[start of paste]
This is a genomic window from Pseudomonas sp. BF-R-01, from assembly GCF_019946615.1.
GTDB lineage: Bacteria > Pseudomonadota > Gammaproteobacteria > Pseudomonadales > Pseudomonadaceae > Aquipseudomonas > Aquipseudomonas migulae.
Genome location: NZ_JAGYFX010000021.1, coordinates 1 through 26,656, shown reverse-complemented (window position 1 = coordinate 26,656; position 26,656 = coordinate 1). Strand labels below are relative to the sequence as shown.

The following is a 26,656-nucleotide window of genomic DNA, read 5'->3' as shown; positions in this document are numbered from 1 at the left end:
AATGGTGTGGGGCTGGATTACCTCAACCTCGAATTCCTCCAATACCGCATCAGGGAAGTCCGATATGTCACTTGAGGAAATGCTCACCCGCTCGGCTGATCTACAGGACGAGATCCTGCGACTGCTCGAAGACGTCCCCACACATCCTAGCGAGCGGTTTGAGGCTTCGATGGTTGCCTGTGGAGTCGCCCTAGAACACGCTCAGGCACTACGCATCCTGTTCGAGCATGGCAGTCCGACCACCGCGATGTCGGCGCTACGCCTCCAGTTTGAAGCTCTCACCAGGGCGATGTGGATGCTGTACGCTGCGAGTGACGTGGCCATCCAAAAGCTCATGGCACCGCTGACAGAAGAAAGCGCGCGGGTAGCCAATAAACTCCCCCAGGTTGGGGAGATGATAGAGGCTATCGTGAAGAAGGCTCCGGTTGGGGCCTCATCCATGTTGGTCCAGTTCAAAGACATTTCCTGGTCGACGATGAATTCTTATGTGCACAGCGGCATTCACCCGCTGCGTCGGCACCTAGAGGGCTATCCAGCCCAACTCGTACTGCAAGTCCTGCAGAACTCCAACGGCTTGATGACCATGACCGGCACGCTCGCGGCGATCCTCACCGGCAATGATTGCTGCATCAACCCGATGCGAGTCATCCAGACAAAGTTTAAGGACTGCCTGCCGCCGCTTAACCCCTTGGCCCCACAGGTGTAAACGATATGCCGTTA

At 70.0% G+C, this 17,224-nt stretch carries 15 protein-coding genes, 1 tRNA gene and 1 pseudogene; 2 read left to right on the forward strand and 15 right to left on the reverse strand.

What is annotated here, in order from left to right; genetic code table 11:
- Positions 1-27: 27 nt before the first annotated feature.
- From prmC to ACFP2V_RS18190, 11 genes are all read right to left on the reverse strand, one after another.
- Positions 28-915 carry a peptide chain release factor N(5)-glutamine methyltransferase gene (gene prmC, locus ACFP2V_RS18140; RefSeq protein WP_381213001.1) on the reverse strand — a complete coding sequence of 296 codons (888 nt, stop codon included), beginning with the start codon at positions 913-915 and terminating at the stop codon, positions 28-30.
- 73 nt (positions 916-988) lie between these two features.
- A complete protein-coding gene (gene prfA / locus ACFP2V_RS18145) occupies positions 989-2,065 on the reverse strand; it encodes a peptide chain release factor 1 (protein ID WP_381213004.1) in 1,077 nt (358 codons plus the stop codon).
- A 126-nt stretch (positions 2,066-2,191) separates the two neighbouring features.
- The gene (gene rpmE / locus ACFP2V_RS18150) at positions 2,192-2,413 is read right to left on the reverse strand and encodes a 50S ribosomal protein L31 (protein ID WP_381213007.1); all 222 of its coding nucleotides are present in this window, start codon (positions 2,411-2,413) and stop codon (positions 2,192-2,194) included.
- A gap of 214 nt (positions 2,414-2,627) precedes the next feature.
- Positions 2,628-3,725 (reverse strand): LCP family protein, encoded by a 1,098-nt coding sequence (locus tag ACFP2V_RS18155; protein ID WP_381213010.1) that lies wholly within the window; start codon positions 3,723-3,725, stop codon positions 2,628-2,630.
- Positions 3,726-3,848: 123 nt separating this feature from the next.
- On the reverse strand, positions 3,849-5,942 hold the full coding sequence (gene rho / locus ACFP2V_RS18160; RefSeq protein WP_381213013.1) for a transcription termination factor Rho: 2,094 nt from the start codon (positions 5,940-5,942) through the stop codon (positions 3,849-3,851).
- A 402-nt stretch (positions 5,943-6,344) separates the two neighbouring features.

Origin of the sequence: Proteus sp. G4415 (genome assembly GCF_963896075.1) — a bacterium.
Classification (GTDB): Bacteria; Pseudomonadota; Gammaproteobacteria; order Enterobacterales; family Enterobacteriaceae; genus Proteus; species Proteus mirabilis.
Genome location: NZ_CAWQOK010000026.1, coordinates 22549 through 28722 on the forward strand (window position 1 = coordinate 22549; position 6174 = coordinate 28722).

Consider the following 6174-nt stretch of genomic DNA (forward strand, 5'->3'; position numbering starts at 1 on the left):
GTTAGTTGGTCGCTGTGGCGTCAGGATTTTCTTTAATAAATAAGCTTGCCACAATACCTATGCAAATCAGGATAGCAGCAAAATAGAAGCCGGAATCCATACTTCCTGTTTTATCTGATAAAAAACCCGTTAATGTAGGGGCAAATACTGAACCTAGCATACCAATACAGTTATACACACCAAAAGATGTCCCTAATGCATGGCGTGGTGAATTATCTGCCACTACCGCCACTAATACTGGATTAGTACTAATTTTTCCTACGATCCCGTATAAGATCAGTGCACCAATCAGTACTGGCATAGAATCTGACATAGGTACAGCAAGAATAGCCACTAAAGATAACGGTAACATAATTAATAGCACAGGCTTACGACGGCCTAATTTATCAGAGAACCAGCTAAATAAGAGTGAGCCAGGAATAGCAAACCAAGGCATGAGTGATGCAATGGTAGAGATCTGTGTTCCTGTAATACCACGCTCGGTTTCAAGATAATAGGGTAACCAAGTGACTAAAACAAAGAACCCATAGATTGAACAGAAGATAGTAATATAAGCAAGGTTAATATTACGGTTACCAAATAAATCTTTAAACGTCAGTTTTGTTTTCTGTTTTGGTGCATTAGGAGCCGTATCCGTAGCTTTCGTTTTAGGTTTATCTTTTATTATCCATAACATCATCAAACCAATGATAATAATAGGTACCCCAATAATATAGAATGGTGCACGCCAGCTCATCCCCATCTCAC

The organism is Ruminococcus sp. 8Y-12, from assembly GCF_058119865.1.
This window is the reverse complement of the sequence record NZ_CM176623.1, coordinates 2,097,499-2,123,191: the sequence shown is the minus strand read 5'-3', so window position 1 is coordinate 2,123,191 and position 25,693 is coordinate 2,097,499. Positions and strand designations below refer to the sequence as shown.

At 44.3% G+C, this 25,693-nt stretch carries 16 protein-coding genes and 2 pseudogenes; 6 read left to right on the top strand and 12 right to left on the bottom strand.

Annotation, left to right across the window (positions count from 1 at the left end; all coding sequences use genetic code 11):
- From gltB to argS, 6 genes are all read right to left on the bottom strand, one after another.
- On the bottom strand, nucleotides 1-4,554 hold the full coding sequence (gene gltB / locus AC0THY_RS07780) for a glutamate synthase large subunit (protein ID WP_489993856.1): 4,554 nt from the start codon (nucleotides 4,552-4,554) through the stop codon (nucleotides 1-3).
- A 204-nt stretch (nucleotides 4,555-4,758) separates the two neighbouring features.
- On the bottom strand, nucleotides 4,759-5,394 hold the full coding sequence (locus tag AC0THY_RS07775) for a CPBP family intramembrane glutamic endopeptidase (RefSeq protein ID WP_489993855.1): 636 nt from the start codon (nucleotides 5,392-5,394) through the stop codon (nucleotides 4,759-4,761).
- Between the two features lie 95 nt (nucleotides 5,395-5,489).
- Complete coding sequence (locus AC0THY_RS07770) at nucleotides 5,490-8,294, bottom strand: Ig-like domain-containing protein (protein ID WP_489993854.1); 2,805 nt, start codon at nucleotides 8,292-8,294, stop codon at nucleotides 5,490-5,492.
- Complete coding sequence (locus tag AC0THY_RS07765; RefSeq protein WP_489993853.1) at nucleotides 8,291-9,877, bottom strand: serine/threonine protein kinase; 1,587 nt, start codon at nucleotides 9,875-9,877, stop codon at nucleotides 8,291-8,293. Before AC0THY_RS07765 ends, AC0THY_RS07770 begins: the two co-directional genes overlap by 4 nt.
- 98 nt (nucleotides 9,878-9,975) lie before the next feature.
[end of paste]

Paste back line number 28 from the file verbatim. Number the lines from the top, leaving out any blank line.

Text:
Annotation, left to right across the window (positions count from 1 at the left end; all coding sequences use genetic code 11):